Read Miracle Cure: The Creation of Antibiotics and the Birth of Modern Medicine by William Rosen Free Online
Book Title: Miracle Cure: The Creation of Antibiotics and the Birth of Modern Medicine|
The author of the book: William Rosen
Date of issue: May 9th 2017
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Reader ratings: 4.2
ISBN 13: 9780525428107
Format files: PDF
The size of the: 937 KB
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The epic history of how antibiotics were born, saving millions of lives and creating a vast new industry known as Big Pharma.
As late as the 1930s, virtually no drug intended for sickness did any good; doctors could set bones, deliver babies, and offer palliative care. That all changed in less than a generation with the discovery and development of a new category of medicine known as antibiotics. By 1955, the age-old evolutionary relationship between humans and microbes had been transformed, trivializing once-deadly infections.
William Rosen captures this revolution with all its false starts, lucky surprises, and eccentric characters. He explains why, given the complex nature of bacteria—and their ability to rapidly evolve into new forms—the only way to locate and test potential antibiotic strains is by large-scale, systematic, trial-and-error experimentation. Organizing that research needs large, well-funded organizations and businesses, and so our entire scientific-industrial complex, built around the pharmaceutical company, was born.
Timely, engrossing, and eye-opening, Miracle Cure is a must-read science narrative—a drama of enormous range, combining science, technology, politics, and economics to illuminate the reasons behind one of the most dramatic changes in humanity’s relationship with nature since the invention of agriculture ten thousand years ago.
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Read information about the authorWilliam Rosen was an historian and author who previously was an editor an publisher at Macmillan, Simon & Schuster, and the Free Press for nearly twenty-five years. He lived in Princeton, New Jersey.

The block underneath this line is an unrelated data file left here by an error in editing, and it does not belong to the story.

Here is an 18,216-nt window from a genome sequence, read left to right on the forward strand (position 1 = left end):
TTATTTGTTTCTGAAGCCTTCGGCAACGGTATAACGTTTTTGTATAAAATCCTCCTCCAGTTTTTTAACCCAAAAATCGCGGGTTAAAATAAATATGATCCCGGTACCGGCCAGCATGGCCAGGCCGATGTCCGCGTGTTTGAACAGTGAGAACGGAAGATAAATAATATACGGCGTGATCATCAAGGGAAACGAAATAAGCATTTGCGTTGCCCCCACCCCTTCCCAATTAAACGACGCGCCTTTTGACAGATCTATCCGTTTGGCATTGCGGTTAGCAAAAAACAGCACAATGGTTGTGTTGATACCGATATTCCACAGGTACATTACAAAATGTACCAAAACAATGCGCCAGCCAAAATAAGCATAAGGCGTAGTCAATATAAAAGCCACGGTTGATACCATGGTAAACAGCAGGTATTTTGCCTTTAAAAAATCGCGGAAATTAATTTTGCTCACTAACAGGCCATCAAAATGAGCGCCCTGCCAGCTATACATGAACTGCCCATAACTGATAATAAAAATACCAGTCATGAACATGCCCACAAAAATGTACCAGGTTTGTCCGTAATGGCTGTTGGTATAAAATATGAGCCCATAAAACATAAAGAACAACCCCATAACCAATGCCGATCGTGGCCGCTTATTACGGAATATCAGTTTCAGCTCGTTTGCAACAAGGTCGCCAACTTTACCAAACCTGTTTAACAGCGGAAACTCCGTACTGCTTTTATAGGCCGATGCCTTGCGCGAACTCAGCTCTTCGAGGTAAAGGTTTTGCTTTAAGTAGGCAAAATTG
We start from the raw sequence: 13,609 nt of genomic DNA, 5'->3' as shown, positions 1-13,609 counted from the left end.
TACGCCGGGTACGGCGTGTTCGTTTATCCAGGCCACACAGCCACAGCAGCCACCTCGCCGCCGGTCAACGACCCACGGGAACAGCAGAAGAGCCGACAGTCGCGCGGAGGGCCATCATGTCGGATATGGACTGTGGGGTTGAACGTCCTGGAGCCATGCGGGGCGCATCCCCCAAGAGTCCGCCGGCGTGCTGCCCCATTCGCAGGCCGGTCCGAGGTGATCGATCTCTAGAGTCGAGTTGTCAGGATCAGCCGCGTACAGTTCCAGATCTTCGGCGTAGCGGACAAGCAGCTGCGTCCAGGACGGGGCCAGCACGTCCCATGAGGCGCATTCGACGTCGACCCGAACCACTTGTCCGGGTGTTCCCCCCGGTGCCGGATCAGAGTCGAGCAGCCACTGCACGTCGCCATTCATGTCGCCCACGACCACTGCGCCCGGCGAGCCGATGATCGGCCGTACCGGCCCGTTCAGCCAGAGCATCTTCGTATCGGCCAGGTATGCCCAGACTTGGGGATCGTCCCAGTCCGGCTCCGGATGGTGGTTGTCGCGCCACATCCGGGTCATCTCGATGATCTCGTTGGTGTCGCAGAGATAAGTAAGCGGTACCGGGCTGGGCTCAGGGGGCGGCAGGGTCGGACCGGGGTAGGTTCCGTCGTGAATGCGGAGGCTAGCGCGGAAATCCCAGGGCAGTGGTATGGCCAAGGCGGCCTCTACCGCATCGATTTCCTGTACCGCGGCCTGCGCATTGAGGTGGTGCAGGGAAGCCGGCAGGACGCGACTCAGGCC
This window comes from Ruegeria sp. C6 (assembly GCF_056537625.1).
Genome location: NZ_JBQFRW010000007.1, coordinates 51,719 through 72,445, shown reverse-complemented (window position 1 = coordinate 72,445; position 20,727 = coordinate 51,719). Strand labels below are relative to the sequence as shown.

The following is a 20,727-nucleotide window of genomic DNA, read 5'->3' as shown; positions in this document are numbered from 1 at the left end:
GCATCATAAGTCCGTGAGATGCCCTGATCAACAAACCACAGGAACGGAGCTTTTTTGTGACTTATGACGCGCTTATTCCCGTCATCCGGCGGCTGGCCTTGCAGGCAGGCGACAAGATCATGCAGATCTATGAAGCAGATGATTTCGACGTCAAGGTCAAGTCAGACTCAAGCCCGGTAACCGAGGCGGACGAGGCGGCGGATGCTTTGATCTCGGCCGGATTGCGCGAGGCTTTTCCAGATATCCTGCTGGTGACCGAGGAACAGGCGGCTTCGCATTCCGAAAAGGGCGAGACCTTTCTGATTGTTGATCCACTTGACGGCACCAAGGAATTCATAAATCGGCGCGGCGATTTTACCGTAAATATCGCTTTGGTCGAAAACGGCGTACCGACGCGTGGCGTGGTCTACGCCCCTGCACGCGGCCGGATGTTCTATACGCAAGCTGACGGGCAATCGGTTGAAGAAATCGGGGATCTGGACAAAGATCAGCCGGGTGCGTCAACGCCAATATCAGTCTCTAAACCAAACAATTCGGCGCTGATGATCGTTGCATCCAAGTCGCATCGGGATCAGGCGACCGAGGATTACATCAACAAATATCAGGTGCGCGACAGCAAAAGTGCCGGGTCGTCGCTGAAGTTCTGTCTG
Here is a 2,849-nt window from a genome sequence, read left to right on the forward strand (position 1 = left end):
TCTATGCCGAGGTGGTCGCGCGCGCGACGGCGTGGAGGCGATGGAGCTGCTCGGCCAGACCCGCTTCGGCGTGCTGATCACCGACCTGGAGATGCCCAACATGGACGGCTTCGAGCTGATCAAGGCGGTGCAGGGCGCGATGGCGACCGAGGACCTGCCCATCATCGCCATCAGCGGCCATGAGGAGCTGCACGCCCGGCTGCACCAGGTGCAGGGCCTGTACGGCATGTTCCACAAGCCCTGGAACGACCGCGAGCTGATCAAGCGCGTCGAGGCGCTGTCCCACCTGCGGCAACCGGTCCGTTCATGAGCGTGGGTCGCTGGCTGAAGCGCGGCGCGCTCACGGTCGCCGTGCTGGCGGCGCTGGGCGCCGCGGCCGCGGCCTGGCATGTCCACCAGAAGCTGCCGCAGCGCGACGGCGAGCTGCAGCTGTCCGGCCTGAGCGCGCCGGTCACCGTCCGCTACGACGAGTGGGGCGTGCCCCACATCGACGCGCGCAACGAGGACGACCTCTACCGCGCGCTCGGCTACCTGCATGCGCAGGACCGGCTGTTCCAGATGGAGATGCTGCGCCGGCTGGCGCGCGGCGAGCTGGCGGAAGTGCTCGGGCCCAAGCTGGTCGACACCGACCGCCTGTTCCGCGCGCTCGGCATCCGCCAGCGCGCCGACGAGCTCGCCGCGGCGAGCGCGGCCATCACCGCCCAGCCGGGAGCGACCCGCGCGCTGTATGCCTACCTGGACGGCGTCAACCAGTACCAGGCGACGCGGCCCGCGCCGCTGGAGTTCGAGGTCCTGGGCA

From recent obituary
William Rosen PRINCETON JUNCTION Author William Rosen, 61, whose works of narrative nonfiction include "Justinian's Flea" and "The Most Powerful Idea in the World: The Story of Steam, Industry and Invention," died at home on April 28, 2016, of gastrointestinal stromal cancer, according to his agent. Born in California, Rosen worked for nearly 25 years as an editor and publisher at Macmillan, Simon and Schuster and the Free Press before becoming an author. With a writing style that used anecdotes to pull together the threads of discovery and innovation, Rosen authored or co-authored books on education, traffic, antibiotics, and climate change. Bill Gates said of Rosen's work, "Rosen argues that only with the ability to measure incremental advances--such as whether a lighter part lowers fuel consumption, or one engine produces more power than another--can you achieve sustained innovation. Rosen's view fits my own view of the power of measurement." Rosen grew up in Los Angeles, CA, attended UCLA and, after a brief stint at John Wiley and Sons, moved east for publishing. He edited books authored by George Will, as well as William Bennett, Bernard Lewis, Maya Lin, and Leon Kass. But he found true fulfillment writing books instead of only publishing them.